Tokyo (SCCIJ) – The World Economic Forum (WEF) is staging the first global platform of 2022 featuring heads of state and government, CEOs, and other leaders. The Davos Agenda consists of a series of State of the World sessions. Among the speakers is the Prime Minister of Japan, Fumio Kishida. The WEF was scheduled to take place in Davos-Klosters, Switzerland, but the event was postponed to early summer, due to the global spread of the Omicron virus variant.
The week-long virtual agenda takes place on the World Economic Forum website and social media channels between 17-21 January. The high-ranking participants will discuss the critical challenges facing the world today and present their ideas on how to address them.
The event will also mark the launch of several WEF initiatives including efforts to accelerate the race to net-zero emissions, ensure the economic opportunity of nature-positive solutions, create cyber resilience, strengthen global value chains, build economies in fragile markets through humanitarian investing, bridge the vaccine manufacturing gap and use data solutions to prepare for the next pandemic.
“Everyone hopes that in 2022 the COVID-19 pandemic, and the crises that accompanied it, will finally begin to recede,” said Klaus Schwab, Founder and Executive Chairman of the World Economic Forum. “But major global challenges await us, from climate change to rebuilding trust and social cohesion. To address them, leaders will need to adopt new models, look long term, renew cooperation and act systemically. The Davos Agenda 2022 is the starting point for the dialogue needed for global cooperation in 2022.”
Large speaker field
World leaders delivering “State of the World” addresses will include António Guterres, Secretary-General, United Nations, Xi Jinping, President of the People’s Republic of China, Ursula von der Leyen, President of the European Commission, Olaf Scholz, Federal Chancellor of Germany, Christine Lagarde, President, European Central Bank, Tedros Adhanom Ghebreyesus, Director-General, World Health Organization (WHO), and others.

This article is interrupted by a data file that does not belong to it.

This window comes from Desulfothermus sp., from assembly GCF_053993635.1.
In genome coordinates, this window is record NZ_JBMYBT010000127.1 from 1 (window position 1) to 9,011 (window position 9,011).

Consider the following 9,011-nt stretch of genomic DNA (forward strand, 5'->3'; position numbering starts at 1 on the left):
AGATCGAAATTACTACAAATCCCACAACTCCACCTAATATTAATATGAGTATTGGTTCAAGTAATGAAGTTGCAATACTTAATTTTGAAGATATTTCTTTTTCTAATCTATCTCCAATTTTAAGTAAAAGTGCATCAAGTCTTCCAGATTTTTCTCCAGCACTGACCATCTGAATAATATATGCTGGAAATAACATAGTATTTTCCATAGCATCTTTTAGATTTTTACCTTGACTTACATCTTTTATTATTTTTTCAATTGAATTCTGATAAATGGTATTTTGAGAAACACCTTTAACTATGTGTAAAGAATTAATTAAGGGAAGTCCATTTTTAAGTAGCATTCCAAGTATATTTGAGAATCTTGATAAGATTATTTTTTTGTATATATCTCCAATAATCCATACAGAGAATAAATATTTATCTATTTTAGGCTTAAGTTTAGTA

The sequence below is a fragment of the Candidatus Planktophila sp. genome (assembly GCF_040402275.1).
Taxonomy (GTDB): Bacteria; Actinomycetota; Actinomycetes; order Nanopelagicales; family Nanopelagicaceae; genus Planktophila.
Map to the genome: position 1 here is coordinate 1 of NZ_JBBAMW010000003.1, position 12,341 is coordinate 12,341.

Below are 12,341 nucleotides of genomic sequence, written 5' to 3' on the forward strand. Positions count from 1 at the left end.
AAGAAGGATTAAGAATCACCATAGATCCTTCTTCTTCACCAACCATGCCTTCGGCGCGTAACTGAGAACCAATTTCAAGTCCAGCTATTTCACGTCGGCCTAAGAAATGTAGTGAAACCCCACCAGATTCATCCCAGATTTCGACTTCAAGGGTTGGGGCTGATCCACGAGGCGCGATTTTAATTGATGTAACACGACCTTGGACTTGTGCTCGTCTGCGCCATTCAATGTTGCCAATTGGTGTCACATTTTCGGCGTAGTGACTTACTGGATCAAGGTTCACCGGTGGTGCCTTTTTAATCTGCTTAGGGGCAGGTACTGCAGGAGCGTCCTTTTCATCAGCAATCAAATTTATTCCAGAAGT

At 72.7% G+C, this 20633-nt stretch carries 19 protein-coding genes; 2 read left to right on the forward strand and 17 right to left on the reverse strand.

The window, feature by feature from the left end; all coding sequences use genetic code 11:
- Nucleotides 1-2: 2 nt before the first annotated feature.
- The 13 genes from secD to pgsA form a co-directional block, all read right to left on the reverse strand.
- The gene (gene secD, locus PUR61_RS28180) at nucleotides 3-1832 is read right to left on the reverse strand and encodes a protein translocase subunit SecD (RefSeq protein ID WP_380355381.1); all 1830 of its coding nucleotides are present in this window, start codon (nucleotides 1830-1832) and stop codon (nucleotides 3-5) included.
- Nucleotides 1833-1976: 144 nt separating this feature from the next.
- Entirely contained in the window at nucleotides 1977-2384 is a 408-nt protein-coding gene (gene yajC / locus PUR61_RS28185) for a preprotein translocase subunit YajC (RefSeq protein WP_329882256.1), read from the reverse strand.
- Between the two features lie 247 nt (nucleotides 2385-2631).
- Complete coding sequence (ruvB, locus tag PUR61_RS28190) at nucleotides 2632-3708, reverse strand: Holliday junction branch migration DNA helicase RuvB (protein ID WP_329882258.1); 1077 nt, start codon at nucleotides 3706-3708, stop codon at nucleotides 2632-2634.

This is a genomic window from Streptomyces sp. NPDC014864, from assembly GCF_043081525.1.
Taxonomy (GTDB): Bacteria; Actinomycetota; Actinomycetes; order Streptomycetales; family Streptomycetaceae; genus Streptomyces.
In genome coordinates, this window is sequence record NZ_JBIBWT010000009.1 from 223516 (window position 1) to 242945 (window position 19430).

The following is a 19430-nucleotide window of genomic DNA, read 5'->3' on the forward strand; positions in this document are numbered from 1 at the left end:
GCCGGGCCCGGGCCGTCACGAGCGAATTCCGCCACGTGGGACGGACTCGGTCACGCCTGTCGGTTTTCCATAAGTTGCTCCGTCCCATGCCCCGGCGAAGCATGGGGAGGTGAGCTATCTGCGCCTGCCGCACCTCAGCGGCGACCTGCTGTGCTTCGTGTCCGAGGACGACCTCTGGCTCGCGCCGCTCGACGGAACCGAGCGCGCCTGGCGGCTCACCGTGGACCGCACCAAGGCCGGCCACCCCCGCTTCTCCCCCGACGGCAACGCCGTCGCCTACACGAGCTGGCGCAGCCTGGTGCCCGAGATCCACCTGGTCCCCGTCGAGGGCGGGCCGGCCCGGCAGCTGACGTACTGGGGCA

Ahead of the virtual meetings, the WEF released the annual Global Risks Report for 2022 which came out rather gloomy. Just 16 percent of “Davosians” from government, civil society, and commerce feel “positive” or “optimistic” about the global outlook; the rest are “worried” or “concerned”. Along with the pandemic, climate-transitions failures, extreme weather conditions, and rising social tensions were cited as top risks, particularly in the next five to 10 years. Short-term fears include health and social cleavages caused by Covid-19.
“Failure to act on climate change could shrink global GDP by one-sixth,” Zurich Insurance Group’s chief risk officer, Peter Giger, said in the WEF note accompanying the report. “The commitments taken at COP26 in Glasgow are still not enough to achieve the 1.5-degree goal.” Additionally, respondents to the survey considered “geo-economic confrontation” such as trade wars the tenth biggest general global risk now, “debt crises” sit in ninth place. More details are found in the full report here.
Text: SCCIJ mainly with material of WEF